One of the mysteries of the English language finally explained.
So as to support, promote, or defend something.
- ‘This is because we must accept a compromise of some of our fundamental human rights and liberties in the cause of effectively fighting the enemy.’
- ‘If only they could be put to use in the cause of peace.’
- ‘When articles like this start appearing in major newspapers, you know that something is stirring in the cause of English independence.’
- ‘Finding a taxi on Valentine's Day afternoon in Devizes could be something of a problem, but few will mind because it will be in the cause of true love.’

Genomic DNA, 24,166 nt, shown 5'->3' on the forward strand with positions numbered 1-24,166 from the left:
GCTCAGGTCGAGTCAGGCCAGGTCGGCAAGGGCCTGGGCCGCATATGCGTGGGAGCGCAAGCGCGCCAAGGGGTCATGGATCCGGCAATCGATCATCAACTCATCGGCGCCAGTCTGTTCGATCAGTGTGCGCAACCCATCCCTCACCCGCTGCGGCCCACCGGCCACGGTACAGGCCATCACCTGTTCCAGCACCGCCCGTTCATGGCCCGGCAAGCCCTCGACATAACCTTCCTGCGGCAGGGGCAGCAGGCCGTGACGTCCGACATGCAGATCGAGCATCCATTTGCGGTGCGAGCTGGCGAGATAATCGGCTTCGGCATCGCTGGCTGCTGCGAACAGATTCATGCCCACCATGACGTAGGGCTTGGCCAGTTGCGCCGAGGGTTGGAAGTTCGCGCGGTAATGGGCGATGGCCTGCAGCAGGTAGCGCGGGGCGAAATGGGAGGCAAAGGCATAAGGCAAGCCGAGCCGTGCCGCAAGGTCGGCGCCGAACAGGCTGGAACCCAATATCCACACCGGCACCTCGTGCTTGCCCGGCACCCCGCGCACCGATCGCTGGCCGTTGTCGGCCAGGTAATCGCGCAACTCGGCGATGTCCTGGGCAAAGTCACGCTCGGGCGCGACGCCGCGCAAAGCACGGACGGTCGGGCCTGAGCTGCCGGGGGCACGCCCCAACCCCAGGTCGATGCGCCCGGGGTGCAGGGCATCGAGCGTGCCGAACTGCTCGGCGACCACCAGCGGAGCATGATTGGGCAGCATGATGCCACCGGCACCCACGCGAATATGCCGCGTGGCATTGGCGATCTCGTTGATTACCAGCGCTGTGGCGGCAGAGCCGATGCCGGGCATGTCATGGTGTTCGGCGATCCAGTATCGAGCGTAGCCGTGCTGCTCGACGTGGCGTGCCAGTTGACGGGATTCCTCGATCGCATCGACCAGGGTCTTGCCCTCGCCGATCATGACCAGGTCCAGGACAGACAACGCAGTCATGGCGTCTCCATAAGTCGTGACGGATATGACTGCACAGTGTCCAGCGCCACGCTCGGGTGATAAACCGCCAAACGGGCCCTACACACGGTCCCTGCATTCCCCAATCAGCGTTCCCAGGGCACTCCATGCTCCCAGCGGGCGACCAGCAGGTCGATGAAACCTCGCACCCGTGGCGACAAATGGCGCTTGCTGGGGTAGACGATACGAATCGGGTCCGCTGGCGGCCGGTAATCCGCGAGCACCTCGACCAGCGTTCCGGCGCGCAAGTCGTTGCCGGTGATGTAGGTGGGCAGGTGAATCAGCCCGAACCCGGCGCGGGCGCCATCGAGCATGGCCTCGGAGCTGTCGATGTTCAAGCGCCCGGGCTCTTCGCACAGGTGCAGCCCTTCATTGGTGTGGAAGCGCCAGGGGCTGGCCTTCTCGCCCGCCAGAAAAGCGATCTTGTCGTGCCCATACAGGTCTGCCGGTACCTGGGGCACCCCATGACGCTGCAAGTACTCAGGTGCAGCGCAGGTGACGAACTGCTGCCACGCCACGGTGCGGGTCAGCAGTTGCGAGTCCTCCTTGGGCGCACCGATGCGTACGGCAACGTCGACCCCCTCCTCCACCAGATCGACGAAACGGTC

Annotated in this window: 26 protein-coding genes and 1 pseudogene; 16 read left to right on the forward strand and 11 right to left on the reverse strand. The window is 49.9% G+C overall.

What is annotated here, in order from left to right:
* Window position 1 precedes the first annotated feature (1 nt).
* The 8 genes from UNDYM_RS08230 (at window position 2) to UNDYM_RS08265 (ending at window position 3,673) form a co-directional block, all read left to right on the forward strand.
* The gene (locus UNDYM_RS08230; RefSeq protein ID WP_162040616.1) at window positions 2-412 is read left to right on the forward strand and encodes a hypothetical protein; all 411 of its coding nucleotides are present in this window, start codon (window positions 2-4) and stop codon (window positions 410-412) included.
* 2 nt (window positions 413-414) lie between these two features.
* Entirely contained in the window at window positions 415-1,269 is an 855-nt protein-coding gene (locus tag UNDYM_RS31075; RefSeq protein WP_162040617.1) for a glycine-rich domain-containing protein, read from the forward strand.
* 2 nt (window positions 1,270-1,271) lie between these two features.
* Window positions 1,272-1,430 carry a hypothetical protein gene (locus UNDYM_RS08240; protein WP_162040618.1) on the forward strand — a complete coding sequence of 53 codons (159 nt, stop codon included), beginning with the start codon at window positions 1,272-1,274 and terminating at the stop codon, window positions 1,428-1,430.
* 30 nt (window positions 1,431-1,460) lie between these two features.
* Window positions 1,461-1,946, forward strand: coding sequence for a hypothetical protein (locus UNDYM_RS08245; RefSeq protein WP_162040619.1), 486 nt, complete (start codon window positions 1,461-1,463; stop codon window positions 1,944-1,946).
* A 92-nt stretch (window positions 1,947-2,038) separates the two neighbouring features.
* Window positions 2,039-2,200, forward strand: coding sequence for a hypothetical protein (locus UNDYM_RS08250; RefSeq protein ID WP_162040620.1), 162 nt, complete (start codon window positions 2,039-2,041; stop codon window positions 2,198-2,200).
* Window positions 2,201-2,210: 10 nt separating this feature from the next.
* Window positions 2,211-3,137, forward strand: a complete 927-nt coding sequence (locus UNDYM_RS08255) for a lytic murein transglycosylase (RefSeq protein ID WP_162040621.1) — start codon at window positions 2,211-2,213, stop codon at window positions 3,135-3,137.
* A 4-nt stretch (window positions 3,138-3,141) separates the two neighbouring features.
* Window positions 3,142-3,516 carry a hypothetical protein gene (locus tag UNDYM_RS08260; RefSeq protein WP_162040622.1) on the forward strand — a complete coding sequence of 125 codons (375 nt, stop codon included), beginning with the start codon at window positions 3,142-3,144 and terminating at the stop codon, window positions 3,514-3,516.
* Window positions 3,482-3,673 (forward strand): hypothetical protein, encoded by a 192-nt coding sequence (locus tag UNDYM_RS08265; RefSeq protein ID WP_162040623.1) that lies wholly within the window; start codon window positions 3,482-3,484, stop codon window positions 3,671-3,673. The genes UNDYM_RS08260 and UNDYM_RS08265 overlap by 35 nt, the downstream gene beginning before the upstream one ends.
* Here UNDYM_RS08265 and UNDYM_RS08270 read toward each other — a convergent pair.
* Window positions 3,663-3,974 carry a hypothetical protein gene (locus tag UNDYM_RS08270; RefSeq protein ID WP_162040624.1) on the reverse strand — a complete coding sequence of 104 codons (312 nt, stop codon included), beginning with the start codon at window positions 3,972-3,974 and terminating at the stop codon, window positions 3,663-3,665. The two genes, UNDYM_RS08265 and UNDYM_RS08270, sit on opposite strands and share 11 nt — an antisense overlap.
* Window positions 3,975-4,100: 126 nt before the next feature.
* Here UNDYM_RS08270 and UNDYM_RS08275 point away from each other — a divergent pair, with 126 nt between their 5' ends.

- ‘Its ‘heroes’ are revered as martyrs in the cause of Irish freedom.’
- ‘Nearly 600 children took to the streets in the cause of road safety.’
- ‘It was in the cause of liberty that writers such as Cowper and T. Day defended the Noble Savage and attacked the slave trade.’
- ‘And his martyrdom in the cause of revolution sparked all those riots and protests in 1968, didn't it?’
- ‘Freedom prevailed, and today the enemies of World War II are allies in the cause of peace.’
- ‘The number of older cattle now slaughtered and burnt in the cause of BSE eradication, as of last week exceeded 5m in the UK.’
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